Dear Mr Bassie,
I understand the United Kingdom Border Agency has the right to withdraw the licence of a sponsor, to sponsor students from outside of the European Union.
I am presently enrolled at one such institution and would like to know how such an action by the authorities would affect me. Any information would be greatly appreciated.
You are correct, the United Kingdom Border Agency does have the right to withdraw the licence of a sponsor, to sponsor students from outside of the European Union, and has done so.
The withdrawal of an educational institution's licence means that the institution has been removed from the register of licensed sponsors, and students from outside the European Union will no longer be allowed to study at that educational institution.
In a situation like this, the British authorities are aware that international students will be affected and the authorities will advise the institution of the withdrawal. Students that are already in the United Kingdom with a current valid United Kingdom visa would not need to do anything immediately.
The government has created a task force, which includes the Higher Education Funding Council for England, Universities UK, the Department for Business, Innovation and Skills, the United Kingdom Border Agency and the National Union of Students, that will immediately start working. The purpose of this coalition task force is to work with the affected institution and also to support and assist those affected. It also aims to enable qualified, genuine students to find another institution where they can continue their studies within the United Kingdom.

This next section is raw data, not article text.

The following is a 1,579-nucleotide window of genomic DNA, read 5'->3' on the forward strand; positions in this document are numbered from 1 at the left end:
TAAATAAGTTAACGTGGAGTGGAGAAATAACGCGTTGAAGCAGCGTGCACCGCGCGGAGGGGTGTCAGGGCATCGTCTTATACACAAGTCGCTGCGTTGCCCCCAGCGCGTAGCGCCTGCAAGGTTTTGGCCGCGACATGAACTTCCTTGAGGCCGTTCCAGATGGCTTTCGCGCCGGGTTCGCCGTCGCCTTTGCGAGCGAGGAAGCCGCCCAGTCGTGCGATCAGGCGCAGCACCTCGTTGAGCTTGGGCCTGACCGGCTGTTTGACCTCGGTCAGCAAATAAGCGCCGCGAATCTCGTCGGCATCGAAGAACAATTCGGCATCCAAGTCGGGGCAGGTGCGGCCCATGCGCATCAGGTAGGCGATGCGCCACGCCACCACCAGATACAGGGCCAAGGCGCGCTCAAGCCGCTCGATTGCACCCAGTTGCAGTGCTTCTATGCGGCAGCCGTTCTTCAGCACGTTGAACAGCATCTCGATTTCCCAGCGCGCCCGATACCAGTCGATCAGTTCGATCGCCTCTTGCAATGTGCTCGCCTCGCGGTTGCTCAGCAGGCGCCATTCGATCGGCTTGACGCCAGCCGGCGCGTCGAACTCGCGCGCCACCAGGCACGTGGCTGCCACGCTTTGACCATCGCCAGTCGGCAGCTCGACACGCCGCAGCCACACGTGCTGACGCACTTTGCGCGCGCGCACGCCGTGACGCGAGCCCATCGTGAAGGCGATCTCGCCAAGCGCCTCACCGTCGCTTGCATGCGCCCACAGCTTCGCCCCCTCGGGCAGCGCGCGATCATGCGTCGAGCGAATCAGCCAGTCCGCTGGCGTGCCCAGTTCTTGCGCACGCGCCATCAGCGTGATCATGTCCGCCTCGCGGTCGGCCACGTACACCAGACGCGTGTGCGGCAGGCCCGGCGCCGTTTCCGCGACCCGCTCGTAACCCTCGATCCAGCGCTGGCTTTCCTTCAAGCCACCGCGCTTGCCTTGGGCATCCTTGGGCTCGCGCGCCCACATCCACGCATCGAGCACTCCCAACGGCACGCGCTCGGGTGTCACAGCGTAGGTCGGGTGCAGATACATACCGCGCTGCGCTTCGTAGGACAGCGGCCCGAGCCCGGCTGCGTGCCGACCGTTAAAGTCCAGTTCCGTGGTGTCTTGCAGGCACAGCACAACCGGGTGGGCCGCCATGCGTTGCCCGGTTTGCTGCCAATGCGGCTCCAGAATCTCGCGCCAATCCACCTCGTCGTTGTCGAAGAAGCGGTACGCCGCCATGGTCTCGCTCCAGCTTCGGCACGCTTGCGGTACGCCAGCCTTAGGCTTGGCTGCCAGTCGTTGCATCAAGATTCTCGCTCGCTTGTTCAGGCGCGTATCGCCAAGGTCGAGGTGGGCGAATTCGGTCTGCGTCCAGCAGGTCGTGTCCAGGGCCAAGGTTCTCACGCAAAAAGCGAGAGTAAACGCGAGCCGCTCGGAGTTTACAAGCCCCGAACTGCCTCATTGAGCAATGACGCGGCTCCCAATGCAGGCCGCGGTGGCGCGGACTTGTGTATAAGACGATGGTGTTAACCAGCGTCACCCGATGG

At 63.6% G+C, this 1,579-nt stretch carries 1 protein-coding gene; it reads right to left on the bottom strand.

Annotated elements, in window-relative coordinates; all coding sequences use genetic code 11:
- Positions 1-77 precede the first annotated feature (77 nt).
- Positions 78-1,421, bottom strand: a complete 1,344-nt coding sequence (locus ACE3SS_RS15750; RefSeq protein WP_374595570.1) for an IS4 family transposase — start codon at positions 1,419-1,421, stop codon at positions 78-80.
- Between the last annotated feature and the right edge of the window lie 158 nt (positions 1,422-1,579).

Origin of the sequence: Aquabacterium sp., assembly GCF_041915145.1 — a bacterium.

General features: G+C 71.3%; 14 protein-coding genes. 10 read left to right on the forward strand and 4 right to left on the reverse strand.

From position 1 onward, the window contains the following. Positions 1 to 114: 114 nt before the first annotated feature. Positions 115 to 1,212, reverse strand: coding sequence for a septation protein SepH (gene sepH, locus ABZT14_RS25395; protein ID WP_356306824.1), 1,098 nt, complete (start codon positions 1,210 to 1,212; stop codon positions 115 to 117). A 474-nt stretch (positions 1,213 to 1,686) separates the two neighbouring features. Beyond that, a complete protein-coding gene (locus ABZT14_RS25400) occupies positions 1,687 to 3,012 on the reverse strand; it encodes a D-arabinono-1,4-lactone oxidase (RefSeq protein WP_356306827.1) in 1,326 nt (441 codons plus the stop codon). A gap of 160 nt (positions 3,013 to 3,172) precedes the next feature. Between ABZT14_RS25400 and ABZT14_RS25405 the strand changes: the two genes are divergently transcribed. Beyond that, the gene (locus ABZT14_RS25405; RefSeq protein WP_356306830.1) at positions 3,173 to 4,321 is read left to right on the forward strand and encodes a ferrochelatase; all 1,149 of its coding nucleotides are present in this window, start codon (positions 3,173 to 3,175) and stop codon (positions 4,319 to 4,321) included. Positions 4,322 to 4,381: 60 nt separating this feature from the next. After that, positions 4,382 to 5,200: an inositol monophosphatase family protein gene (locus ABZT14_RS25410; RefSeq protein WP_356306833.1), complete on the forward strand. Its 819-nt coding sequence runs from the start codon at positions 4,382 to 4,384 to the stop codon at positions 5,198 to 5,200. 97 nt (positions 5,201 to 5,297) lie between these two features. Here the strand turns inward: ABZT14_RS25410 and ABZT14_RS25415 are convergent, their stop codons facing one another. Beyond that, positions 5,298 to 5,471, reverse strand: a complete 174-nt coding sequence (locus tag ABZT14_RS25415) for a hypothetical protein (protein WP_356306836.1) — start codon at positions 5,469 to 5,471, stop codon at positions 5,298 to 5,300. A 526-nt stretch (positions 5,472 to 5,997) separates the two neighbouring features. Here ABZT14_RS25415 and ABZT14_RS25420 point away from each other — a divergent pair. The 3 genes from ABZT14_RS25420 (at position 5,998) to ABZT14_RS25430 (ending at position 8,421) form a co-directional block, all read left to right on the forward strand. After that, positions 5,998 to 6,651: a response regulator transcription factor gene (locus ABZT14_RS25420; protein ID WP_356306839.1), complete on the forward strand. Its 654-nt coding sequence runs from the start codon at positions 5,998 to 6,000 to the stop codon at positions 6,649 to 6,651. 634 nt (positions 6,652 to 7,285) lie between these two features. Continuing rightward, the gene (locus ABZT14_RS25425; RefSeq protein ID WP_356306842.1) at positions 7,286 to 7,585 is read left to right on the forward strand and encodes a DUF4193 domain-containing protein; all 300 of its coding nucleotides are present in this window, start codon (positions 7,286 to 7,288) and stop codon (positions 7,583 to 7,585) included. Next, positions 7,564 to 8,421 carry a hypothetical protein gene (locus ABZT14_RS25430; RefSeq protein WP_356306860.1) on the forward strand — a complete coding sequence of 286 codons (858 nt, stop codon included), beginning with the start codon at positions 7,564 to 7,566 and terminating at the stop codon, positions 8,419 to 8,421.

If an existing student at the institution holds a current valid visa and is on holiday outside the United Kingdom, then he or she will be allowed to return to the United Kingdom. However, if a student is planning to start at the institution, then he or she should not travel.
It should be noted that there have been minimal problems with institutions, and Britain remains a top-class destination for top-class international students. Where the sponsor's licence has been revoked, the United Kingdom Border Agency has permitted existing bona fide students to continue with their studies until their course has ended or the end of the academic year, whichever is sooner, as long as they are meeting the Tier 4 criteria and requirements.
However, if students are found to be residing there illegally and are in violation of the immigration law, then he or she will not be permitted to stay.
The authorities will continue to check on any affected students at the institution. However, if a student is in doubt as to what the loss of such a licence means to him or her, then he or she should contact the authorities for clarification.
John S. Bassie is a barrister/attorney-at-law who practises law in Jamaica. He is a Supreme Court-appointed mediator, a fellow of the Chartered Institute of Arbitrators, a chartered arbitrator and a member of the Immigration Law Practitioners Association (UK). Email: email@example.com.